After graduation from the NYIB in 1843, Crosby joined a group of lobbyists in Washington, D.C. arguing for support of education for the blind. Crosby was the first woman to speak in the United States Senate when she read a poem there.
She was one of the most prolific hymnists in history, writing over 8,000 hymns and gospel songs, with over 100 million copies printed, despite being blind from shortly after birth. She is also known for her teaching, and her rescue mission work. By the end of the 19th century, she was “a household name”.
Known as the “Queen of Gospel Song Writers”, and as the “Mother of modern congregational singing in America”, with most American hymnals containing her work, as “with the possible exception of Isaac Watts and Charles Wesley, Crosby has generally been represented by the largest number of hymns of any writer of the twentieth century in nonliturgical hymnals”. Her gospel songs were “paradigmatic of all revival music”, and Ira Sankey attributed the success of the Moody and Sankey evangelical campaigns largely to Crosby’s hymns. Some of Crosby’s best-known songs include “Pass Me Not, O Gentle Saviour”, “Blessed Assurance”, “Jesus Is Tenderly Calling You Home”, “Praise Him, Praise Him”, “Rescue the Perishing”, and “To God Be the Glory”. Because some publishers were hesitant to have so many hymns by one person in their hymnals, Crosby used nearly 200 different pseudonyms during her career.
Crosby wrote over 1,000 secular poems, and had four books of poetry published, as well as two best-selling autobiographies. Additionally, she co-wrote popular secular songs, as well as political and patriotic songs, and at least five cantatas on biblical and patriotic themes, including The Flower Queen, the first secular cantata by an American composer. Crosby was committed to Christian rescue missions, and was known for her public speaking.
she once remarked,
It seemed intended by the blessed providence of God that I should be blind all my life, and I thank him for the dispensation. If perfect earthly sight were offered me tomorrow I would not accept it. I might not have sung hymns to the praise of God if I had been distracted by the beautiful and interesting things about me
She also once said,
When I get to heaven, the first face that shall ever gladden my sight will be that of my Savior!
She died a month before her 95th birthday. Her tombstone carried the words,
“Aunt Fanny” and “Blessed assurance, Jesus is mine. Oh, what a foretaste of glory divine.”
1. Helen Keller
Helen Keller was born with the ability to see and hear. At 19 months old, she contracted an illness described by doctors as “an acute congestion of the stomach and the brain”, which might have been scarlet fever or meningitis. The illness left her both deaf and blind. Keller was extremely intelligent and tried to understand her surroundings through touch, smell and taste.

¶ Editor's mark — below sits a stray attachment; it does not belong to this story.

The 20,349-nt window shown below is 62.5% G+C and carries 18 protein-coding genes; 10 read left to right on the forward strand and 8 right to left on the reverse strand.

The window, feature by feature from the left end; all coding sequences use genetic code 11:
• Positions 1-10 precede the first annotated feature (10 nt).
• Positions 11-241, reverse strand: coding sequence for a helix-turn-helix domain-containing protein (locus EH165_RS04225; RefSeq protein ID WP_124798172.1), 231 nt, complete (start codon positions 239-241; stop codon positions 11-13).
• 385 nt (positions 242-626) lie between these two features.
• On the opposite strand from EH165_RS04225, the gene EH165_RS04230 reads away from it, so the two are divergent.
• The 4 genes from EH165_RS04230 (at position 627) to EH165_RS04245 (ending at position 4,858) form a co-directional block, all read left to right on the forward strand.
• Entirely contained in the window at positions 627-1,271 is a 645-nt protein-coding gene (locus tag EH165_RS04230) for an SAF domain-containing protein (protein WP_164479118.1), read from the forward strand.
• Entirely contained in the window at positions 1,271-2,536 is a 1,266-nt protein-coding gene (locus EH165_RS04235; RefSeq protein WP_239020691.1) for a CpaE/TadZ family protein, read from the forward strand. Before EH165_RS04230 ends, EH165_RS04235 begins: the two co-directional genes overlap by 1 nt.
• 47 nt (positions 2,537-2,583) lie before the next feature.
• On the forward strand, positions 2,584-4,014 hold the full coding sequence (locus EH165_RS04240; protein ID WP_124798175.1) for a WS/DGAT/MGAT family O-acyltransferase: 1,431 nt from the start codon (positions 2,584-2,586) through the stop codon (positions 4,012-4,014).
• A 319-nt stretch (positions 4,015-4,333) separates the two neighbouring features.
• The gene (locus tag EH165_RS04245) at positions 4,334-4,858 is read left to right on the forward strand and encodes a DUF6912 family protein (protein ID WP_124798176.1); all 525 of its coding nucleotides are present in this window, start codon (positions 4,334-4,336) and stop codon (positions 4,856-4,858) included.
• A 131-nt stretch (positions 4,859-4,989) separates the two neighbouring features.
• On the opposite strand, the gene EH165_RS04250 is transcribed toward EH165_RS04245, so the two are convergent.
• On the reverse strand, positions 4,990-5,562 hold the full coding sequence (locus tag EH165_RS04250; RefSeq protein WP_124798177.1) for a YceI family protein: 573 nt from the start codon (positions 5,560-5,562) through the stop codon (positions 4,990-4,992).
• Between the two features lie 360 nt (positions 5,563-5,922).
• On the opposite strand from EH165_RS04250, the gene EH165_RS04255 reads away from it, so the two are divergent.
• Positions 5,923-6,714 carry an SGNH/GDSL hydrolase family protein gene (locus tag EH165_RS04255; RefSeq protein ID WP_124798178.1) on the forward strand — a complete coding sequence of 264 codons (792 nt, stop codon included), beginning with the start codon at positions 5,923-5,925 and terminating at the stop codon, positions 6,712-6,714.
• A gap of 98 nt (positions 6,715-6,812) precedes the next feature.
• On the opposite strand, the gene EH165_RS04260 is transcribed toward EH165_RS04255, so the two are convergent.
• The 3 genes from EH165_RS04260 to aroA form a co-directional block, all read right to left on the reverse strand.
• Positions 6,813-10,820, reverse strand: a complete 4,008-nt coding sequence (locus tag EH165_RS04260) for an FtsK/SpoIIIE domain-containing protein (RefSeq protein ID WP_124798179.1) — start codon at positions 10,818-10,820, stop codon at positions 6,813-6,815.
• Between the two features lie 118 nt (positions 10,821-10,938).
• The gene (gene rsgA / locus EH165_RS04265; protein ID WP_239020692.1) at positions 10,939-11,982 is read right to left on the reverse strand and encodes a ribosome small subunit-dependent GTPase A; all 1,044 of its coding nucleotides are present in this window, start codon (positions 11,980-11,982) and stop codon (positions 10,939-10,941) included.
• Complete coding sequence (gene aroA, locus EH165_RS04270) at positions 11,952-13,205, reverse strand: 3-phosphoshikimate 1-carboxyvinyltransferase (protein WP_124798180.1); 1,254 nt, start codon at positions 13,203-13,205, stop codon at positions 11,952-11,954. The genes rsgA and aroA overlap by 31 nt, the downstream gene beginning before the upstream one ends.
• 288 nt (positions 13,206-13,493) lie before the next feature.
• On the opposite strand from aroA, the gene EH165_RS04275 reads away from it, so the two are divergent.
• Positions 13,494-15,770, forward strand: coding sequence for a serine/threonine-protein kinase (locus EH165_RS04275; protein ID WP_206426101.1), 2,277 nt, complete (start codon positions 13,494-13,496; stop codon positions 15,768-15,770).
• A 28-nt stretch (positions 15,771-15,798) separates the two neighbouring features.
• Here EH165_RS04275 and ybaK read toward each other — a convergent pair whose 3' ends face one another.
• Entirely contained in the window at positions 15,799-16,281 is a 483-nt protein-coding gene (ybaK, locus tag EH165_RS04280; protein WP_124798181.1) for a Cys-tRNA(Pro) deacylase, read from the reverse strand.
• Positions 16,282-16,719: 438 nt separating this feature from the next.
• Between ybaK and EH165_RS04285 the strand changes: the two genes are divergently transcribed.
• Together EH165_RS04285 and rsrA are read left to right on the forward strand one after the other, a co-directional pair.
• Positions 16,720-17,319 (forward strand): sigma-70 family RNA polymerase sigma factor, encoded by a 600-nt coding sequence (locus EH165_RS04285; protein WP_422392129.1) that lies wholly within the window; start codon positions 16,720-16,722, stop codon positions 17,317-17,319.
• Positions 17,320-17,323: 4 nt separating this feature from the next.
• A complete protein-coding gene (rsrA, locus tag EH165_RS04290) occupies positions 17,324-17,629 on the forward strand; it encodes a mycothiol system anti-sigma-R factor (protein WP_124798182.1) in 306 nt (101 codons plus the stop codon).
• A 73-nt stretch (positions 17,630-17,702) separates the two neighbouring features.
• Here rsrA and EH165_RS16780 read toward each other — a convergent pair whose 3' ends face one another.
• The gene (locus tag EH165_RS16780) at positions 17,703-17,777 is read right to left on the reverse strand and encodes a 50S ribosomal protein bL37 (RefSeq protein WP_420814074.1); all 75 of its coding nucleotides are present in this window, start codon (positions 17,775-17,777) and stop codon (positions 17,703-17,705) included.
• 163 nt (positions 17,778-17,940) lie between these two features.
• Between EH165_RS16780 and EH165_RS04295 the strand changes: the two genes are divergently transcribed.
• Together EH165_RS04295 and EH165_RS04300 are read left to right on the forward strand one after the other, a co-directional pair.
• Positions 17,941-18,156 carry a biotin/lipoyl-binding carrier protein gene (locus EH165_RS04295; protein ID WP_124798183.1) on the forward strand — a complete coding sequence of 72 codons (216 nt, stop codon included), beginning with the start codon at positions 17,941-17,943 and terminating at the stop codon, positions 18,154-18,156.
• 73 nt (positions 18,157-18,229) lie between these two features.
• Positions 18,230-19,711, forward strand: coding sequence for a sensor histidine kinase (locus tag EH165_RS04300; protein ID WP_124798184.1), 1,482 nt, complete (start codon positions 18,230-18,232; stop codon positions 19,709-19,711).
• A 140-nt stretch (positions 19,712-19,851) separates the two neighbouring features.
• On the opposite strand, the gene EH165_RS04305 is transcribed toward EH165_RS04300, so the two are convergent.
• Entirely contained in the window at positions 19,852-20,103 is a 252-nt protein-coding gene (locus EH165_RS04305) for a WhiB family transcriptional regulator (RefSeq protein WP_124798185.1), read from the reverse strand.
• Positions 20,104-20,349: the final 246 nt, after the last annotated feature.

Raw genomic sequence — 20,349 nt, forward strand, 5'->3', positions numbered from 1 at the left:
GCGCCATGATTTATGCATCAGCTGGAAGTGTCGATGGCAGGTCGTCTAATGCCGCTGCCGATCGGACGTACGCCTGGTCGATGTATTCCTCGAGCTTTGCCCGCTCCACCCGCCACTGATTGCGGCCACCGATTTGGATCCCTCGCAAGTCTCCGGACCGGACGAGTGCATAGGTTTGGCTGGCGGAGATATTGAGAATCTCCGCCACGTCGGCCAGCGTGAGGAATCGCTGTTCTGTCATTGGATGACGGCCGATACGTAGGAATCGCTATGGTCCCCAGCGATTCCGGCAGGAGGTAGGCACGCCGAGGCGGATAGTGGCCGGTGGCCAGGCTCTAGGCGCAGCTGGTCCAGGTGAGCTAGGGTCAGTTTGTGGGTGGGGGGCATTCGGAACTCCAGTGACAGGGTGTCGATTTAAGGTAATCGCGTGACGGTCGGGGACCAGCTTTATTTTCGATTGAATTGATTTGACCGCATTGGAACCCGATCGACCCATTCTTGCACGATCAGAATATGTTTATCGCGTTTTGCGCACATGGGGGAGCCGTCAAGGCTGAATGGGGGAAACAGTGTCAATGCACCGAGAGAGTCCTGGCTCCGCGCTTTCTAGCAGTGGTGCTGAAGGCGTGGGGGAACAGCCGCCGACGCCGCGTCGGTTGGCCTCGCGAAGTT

Helen calls the day she met Anne Sullivan the birthday of her soul, as this woman with patience and kindness taught her, when previous governesses considered her hopeless.
In 1902, she was also the first person who was deafblind to write a book. Her autobiography, The Story of My Life, was the first of 14 books she wrote in her lifetime. In 1904, she graduated cum laude from Radcliffe and became the first person with deafblindness to earn a bachelor of arts degree.
During her lifetime, she had many famous friends and has met the Queen of England, and 12 U.S. presidents, from Grover Cleveland to John F. Kennedy.
Helen Keller was a founding member of the Massachusetts Commission for the Blind, the nation’s first agency to provide services to adults who are blind.
In 1918, United States teachers adopted braille as the official writing system for people who are blind, thanks in great part to Helen Keller. She was a very eloquent and influential proponent for this elegant writing system.
In 1924, Helen Keller began her lifelong association with American Foundation for the Blind. She worked tirelessly for the rights of people who are blind to have full access to education, employment, and the responsibilities of citizenship. She extended her advocacy to the Lions Club, urging them to become “knights for the blind.” Intensely proud of their association with Keller, Lions International has ever since been devoted to preventing visual impairment and assisting people who are blind all over the world.
In the 1940s and 1950s, Helen Keller visited 39 countries to persuade their governments to establish schools for people who were blind and deaf. Many countries did just that, and Keller is revered around the world to this day. She also won an Oscar award for the documentary, “Helen Keller In Her Story”, circa 1954.
In October 2009, the state of Alabama installed a statue of Helen Keller in the National Statuary Hall in Congress. She is the first person with disabilities to be so honored.
Throughout her life, Keller devoted her energies to humanitarian pursuits, advocating for economic justice and the rights of women and of people with disabilities. She asserted her right “to feel at home in the great world” and through her eloquence and tireless activism, she fought for the same right on behalf of all people. (sources: Perkins, American Foundation for the Blind) (Images of Helen Keller are courtesy of American Foundation for the Blind)